A healthy version of the classic fondue treat

Published 12:00 am Wednesday, December 14, 2011

By Rocco DiSpirito
for the Associated Press
Want my trick for starting the year off on a fun and healthy note? Drag out the fondue pot!
Fondue is a casual and social way to celebrate. The trouble is, fondue — especially cheese fondue — can be incredibly unhealthy. A classic fondue starts with rich cheeses blended with a little spice and some white wine to create a thick, savory sauce for dipping chunks of bread and other morsels.
Delicious, but dangerous to your New Year’s resolutions. So I decided to make a recipe that lets you eat sinfully without the sin. The secret is in the blend of cheeses: I used a low-fat Jarlsberg, a creamy light brie and already low-calorie pecorino Romano to make a rich fondue that no one will guess is low in calories and fat.
For the liquid, I chose dry champagne — one of the lowest calorie adult beverages you can serve — and a thickener similar to cornstarch called arrowroot (which has virtually no calories) in order to get the right consistency and flavor.
Fondues are outrageously easy to prepare — virtually no cooking skill required. For starters, allow the cheese to stand at room temperature for 20 to 30 minutes before making the fondue so it will melt more quickly and incorporate more smoothly. Then simply stir together the ingredients in a saucepan, blend well and heat.
Next, pour the mixture into a fondue pot and perch it on a coffee table or dining table where everyone can indulge.
For healthy dunking, you can serve whole-wheat bread or grapes for dipping, or even pieces of raw broccoli, cooked shrimp or baked chicken strips. I suggest coating these with the thinnest layer of cheese possible, so that you can still taste whatever is at the end of your dipping stick.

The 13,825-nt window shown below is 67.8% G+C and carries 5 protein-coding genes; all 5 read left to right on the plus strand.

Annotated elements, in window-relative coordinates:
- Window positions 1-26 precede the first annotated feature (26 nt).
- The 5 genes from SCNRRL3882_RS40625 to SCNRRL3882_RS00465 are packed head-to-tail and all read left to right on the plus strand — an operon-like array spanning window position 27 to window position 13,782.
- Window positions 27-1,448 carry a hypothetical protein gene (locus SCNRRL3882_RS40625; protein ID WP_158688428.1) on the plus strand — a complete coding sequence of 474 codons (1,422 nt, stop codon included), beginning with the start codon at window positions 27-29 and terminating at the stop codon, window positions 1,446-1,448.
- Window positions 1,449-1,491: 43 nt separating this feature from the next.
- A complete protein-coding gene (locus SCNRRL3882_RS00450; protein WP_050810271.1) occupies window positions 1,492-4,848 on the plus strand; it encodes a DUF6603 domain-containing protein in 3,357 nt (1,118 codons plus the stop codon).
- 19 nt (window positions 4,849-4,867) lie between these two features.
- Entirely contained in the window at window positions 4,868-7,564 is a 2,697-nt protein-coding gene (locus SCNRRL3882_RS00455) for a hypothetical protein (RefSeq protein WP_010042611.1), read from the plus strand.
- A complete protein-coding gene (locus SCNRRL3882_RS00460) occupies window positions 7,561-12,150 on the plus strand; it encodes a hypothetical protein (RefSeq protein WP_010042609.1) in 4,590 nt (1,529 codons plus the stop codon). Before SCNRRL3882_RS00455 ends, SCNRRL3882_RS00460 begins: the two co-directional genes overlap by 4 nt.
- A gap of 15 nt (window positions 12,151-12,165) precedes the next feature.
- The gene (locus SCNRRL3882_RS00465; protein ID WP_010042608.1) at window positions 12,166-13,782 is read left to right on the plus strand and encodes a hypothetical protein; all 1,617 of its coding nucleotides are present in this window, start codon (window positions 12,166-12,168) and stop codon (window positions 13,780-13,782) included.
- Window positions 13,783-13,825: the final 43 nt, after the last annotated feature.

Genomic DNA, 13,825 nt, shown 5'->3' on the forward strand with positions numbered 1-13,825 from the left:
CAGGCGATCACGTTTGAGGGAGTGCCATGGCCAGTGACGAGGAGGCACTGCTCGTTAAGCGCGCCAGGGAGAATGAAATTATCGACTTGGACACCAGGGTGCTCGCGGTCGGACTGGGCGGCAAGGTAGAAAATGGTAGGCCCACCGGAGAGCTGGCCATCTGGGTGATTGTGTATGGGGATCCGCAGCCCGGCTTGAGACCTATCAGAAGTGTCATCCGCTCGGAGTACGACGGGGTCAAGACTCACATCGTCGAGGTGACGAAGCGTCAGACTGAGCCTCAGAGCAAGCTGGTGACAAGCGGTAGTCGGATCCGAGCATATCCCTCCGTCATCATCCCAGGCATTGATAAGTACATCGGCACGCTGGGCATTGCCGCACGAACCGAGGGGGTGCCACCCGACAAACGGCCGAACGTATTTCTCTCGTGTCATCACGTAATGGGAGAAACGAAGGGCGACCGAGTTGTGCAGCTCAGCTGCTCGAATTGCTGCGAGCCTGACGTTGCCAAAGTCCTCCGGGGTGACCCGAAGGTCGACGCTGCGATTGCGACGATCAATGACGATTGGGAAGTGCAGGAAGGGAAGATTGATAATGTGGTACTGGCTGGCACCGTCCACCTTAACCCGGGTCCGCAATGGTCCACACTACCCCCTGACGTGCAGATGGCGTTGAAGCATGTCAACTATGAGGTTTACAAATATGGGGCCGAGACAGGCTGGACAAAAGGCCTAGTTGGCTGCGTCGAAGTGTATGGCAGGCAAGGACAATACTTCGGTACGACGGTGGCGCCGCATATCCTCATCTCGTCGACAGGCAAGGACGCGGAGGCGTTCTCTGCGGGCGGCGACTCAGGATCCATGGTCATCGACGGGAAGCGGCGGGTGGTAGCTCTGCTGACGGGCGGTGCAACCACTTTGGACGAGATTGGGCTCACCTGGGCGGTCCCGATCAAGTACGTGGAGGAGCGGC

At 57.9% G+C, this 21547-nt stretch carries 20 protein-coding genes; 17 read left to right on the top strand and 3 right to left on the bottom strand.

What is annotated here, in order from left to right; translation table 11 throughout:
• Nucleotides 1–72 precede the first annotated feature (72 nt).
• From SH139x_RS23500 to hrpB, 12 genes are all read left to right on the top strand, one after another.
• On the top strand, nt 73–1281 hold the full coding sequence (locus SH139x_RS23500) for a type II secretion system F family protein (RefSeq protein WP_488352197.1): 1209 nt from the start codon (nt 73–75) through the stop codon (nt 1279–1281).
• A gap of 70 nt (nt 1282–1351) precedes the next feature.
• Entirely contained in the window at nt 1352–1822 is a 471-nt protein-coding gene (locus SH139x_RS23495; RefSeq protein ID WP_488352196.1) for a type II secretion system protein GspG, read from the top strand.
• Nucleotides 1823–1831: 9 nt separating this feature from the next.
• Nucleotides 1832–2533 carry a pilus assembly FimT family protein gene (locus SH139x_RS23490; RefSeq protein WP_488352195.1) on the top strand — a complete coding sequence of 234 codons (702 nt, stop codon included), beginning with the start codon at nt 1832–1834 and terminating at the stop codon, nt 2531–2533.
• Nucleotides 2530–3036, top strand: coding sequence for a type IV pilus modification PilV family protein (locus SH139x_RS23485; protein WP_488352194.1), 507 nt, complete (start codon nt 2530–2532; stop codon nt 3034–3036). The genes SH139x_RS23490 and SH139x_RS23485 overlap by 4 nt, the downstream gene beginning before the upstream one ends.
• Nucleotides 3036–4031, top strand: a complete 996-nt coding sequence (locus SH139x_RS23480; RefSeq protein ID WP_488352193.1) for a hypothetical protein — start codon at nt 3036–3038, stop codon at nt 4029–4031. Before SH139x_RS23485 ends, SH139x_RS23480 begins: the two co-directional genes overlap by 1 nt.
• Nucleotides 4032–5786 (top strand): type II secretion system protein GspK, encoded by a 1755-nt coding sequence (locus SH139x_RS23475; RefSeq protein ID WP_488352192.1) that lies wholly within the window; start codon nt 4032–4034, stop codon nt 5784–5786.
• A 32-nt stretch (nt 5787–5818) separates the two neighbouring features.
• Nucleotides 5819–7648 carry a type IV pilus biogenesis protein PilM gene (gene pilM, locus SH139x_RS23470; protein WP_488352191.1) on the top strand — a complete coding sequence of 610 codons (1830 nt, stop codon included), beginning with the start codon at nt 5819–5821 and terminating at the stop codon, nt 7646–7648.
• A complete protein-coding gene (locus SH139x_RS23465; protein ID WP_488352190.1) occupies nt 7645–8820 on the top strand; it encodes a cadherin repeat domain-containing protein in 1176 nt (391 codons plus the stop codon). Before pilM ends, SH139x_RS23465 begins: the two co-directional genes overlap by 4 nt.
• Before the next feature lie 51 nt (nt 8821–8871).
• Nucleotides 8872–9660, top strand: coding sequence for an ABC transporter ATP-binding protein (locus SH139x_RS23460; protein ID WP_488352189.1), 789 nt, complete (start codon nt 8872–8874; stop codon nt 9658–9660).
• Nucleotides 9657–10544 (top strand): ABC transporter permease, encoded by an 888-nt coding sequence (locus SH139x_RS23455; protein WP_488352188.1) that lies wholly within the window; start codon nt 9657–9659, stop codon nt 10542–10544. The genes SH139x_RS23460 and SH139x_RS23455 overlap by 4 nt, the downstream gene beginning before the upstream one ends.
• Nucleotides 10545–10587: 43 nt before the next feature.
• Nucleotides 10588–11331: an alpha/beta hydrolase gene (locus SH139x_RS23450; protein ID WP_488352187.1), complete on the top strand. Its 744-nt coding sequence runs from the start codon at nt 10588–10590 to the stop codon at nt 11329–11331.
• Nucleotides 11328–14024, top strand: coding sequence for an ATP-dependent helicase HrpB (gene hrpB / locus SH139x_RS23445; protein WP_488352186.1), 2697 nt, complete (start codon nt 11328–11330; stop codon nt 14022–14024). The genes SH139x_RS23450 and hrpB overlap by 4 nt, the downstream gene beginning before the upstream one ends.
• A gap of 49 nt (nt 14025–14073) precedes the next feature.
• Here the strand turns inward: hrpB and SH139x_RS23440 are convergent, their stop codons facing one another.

Finally, pull up some chairs or cushions (yes, you can place your fondue pot right on the floor) for some relaxed eating fun.
And the numbers alone are reason to celebrate. Traditional cheese fondue can pack 670 calories and 29 grams of fat per serving. My version comes in with just 227 calories and 10 grams of fat.
New Year’s Eve Fondue
Start to finish: 30 minutes
Servings: 4
4 slices of light whole-wheat
bread (such as Pepperidge
16 seedless red grapes
1/4 C. water
1 Tbs. minced shallot
1 Tbs. arrowroot powder
4 ounces demi sec
champagne, divided
4 ounces Jarlsberg lite
cheese, finely shredded
2 ounces pecorino Romano
cheese, grated
2 ounces light brie, cut up
with rind removed
Salt and cayenne pepper
Heat the broiler. Set the top oven rack about 4 inches below the broiler.
Cut the crusts off of the slices of bread. Cut each bread slice into 4 equal strips. Wrap 1 bread strip halfway around one grape and poke a long metal skewer through the bread and grape so that the skewer is pushed through both ends of the bread strip with the grape in the middle. Repeat with remaining bread strips and grapes.
Place all 16 skewers on a large baking sheet. Broil for 2 to 3 minutes, or until the bread is browned and crisp, turning once halfway through broiling. Set aside.
In a small saucepan over medium-high, bring the water and shallot to a simmer. Cook, uncovered, until the shallots are tender, about 2 minutes.
Meanwhile, in a small bowl, mix the arrowroot with 1 ounce of the champagne. Pour the remaining champagne into the saucepan with the shallot. Whisk the arrowroot and champagne mixture into the saucepan. Continue to cook and whisk until the mixture is thickened, about 30 seconds.
Reduce the heat to low and add the Jarlsberg, whisking constantly until the cheese is melted. Add the pecorino and continue whisking until melted. Repeat with the brie. Season to taste with salt and a pinch of cayenne. Pour the mixture into a fondue pot and serve with the bread and grape skewers for dipping.
Nutrition information per serving (values are rounded to the nearest whole number): 227 calories; 10 g fat (39 percent calories from fat) (6 g saturated); 25 mg cholesterol; 11 g carbohydrate; 19 g protein; 2 g fiber; 502 mg sodium.
Rocco DiSpirito is author of the “Now Eat This!” and “Now Eat This! Diet” cookbooks.